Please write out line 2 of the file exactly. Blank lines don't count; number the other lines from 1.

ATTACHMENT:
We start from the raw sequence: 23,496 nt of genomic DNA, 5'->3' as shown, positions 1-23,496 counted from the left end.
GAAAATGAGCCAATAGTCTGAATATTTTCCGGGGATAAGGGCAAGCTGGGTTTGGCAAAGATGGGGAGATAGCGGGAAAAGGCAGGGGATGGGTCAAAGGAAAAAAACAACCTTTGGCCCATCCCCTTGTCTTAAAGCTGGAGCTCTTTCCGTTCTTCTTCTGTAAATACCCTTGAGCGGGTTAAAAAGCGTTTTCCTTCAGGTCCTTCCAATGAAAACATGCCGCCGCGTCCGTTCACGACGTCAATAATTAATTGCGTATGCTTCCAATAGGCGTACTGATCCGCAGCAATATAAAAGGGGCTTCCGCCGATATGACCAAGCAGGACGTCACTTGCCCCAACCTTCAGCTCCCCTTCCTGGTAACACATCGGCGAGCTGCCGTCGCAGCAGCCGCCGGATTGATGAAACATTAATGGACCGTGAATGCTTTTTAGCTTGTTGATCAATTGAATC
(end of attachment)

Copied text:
GAAAATGAGCCAATAGTCTGAATATTTTCCGGGGATAAGGGCAAGCTGGGTTTGGCAAAGATGGGGAGATAGCGGGAAAAGGCAGGGGATGGGTCAAAGGAAAAAAACAACCTTTGGCCCATCCCCTTGTCTTAAAGCTGGAGCTCTTTCCGTTCTTCTTCTGTAAATACCCTTGAGCGGGTTAAAAAGCGTTTTCCTTCAGGTCCTTCCAATGAAAACATGCCGCCGCGTCCGTTCACGACGTCAATAATTAATTGCGTATGCTTCCAATAGGCGTACTGATCCGCAGCAATATAAAAGGGGCTTCCGCCGATATGACCAAGCAGGACGTCACTTGCCCCAACCTTCAGCTCCCCTTCCTGGTAACACATCGGCGAGCTGCCGTCGCAGCAGCCGCCGGATTGATGAAACATTAATGGACCGTGAATGCTTTTTAGCTTGTTGATCAATTGAATC